Over the last month, several small but important changes were made to the bill. The current version abandons that fatally flawed approach to essential health benefits (though the new approach includes new flaws), incorporates an invisible risk sharing program, and permits limited state waivers. These changes may slightly bring down (or at least slow down the increase in) premiums for people who have seen rates go up. Even so, the AHCA becomes only marginally better than the ACA.

Many have questioned the process that led up to the vote on May 4. I have publicly expressed my disgust with it. The House again operated in top-down fashion rather than as a deliberative body that respects the diversity of its membership. But it’s important to acknowledge that the bulk of this bill (123 pages) was released on March 6. Only about 15 pages were added after late March. Members of Congress were given sufficient time to read and understand the entire bill.

While an earlier version of the AHCA included a CBO score, the types of changes made to the AHCA in more recent stages render an updated score highly speculative and practically meaningless. For that score to be useful, the Congressional Budget Office would have to effectively predict which states will seek waivers, which waivers they will seek, and when they will seek them. This complex analysis of the political processes and choices of every state is beyond anyone’s capability. I weighed the lack of an updated score accordingly.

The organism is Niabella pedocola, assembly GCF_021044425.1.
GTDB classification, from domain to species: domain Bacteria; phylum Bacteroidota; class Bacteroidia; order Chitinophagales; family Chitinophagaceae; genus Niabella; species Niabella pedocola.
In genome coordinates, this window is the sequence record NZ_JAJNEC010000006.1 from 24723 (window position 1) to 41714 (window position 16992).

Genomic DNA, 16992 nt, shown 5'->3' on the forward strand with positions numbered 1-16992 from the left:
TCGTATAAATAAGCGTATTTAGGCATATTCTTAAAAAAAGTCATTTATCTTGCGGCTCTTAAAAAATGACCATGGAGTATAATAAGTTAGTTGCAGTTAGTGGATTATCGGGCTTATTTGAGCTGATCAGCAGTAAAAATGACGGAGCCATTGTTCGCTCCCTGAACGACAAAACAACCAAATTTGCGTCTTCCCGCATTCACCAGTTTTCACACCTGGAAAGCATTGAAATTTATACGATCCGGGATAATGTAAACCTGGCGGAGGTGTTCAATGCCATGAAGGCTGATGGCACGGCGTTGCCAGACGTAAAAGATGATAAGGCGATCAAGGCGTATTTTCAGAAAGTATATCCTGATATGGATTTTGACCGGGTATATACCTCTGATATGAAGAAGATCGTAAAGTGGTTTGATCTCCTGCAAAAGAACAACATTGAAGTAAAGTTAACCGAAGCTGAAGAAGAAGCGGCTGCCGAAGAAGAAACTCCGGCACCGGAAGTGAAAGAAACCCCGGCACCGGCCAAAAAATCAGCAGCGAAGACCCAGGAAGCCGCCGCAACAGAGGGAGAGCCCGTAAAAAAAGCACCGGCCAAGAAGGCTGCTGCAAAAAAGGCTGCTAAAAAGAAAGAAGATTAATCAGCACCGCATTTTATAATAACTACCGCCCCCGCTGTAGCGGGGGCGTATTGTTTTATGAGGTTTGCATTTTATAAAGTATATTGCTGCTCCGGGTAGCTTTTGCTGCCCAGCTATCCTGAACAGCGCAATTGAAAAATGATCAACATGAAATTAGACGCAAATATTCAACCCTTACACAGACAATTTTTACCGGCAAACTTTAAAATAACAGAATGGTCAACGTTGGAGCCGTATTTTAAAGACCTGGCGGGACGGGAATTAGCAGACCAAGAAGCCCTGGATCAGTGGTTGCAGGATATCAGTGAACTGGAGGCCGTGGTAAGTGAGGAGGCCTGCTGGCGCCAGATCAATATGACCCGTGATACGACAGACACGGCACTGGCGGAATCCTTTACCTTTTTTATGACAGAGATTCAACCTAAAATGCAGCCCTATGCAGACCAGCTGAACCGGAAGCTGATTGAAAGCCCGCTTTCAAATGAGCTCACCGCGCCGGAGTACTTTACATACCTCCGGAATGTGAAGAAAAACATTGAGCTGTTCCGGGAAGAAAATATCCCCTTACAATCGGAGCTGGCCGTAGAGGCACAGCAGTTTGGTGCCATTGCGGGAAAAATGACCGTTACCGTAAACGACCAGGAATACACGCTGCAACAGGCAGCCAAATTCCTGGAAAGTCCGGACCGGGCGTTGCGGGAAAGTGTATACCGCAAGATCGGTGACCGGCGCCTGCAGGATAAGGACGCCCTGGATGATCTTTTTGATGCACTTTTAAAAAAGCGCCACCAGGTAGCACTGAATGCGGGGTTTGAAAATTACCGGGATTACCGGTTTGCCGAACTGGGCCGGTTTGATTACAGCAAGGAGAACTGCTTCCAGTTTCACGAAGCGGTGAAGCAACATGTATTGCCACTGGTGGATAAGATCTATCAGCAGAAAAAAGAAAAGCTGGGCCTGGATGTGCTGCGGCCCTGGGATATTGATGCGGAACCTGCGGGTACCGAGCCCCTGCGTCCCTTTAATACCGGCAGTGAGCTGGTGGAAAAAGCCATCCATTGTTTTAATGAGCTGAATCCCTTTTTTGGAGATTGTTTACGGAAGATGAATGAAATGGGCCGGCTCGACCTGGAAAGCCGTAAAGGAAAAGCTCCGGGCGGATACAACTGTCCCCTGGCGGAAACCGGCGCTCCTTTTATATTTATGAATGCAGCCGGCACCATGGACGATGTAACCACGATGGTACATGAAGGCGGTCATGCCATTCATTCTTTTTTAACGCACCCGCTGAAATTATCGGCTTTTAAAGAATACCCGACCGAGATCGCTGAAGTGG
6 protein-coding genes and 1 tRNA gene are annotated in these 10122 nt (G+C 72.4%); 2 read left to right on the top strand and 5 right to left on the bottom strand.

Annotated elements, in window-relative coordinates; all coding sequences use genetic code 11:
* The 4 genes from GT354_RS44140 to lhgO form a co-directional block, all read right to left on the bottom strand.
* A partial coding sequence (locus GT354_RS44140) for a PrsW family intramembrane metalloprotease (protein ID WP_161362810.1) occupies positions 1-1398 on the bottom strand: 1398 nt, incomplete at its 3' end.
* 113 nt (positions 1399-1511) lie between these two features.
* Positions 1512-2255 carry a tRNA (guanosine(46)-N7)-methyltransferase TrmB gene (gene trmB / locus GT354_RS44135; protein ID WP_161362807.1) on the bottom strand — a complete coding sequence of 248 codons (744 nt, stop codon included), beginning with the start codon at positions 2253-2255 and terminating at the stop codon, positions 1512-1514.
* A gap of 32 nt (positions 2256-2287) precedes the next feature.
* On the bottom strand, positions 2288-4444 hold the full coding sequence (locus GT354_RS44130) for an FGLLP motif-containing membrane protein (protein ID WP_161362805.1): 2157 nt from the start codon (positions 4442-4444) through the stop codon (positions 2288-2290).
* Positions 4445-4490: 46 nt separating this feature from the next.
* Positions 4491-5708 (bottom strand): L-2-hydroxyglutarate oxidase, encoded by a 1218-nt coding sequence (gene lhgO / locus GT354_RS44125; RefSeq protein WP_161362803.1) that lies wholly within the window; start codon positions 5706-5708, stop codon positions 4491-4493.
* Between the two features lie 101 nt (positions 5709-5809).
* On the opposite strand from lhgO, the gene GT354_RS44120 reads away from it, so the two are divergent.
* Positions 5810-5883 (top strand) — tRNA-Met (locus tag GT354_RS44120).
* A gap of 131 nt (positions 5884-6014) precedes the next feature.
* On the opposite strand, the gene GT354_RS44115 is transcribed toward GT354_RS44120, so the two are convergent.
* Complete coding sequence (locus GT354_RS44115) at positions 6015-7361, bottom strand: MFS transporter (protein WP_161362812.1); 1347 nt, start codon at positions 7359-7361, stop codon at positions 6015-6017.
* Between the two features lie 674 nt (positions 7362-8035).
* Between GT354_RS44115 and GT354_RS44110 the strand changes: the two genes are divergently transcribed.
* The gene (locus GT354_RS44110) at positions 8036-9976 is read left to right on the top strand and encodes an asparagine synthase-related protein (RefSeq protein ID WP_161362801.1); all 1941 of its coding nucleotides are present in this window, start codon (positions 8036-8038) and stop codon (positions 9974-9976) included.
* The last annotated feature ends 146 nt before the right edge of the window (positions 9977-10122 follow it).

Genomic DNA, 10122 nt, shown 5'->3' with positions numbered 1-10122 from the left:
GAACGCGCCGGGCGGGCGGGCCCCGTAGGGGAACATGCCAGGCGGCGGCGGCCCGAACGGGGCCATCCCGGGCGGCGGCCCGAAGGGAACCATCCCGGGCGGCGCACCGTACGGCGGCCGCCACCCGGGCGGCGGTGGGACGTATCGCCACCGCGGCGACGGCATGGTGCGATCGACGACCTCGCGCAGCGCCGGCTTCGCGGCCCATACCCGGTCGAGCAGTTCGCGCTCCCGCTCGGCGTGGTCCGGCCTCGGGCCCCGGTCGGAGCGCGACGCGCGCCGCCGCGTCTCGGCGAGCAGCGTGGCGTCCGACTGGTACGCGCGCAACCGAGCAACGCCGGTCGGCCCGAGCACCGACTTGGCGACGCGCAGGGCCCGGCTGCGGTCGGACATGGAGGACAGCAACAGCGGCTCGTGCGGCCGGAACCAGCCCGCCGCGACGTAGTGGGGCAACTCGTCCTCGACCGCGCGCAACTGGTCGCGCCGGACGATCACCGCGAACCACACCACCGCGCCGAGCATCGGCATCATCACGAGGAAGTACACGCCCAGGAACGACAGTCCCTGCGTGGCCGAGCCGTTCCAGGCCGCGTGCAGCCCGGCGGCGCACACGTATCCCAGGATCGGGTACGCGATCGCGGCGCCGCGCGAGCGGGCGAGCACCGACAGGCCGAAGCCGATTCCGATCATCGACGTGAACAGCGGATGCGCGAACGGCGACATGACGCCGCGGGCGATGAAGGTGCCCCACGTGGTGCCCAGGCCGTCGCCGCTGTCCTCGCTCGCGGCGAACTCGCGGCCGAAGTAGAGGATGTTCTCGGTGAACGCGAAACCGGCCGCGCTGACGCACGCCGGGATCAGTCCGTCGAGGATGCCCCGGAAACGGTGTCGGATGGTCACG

When deciding whether to support a bill, I ask myself whether the bill improves upon existing law, not whether I would advocate for the policy or program if I were starting with a blank slate. In other words, the proper analysis is not whether it makes the law good but rather whether it makes the law better. In this case, I felt comfortable advancing the bill to the Senate as a marginal improvement to the ACA. The House has voted more than 30 times to amend (not just repeal) Obamacare since I’ve been in Congress, and I have supported much of that legislation, too, on the principle of incrementalism. If it advances liberty even a little (on net), then I’m a yes.

Nonetheless, the ACA will continue to drive up the cost of health insurance—while bolstering the largest insurance companies—and the modifications contained in the AHCA cannot save it. Many of the AHCA’s provisions are poorly conceived or improperly implemented. At best, it will make Obamacare less bad.

The Framers of the Constitution understood that federalism—the division of powers between the national and state governments—would maximize the happiness of Americans. As long as Washington dictates health insurance policy to the entire country, there will be massive tension and displeasure with the system. I’ve always said, and I will continue to say, we need to start over: Fully repeal Obamacare, let the people of each state choose their own approach, and work together in a nonpartisan manner.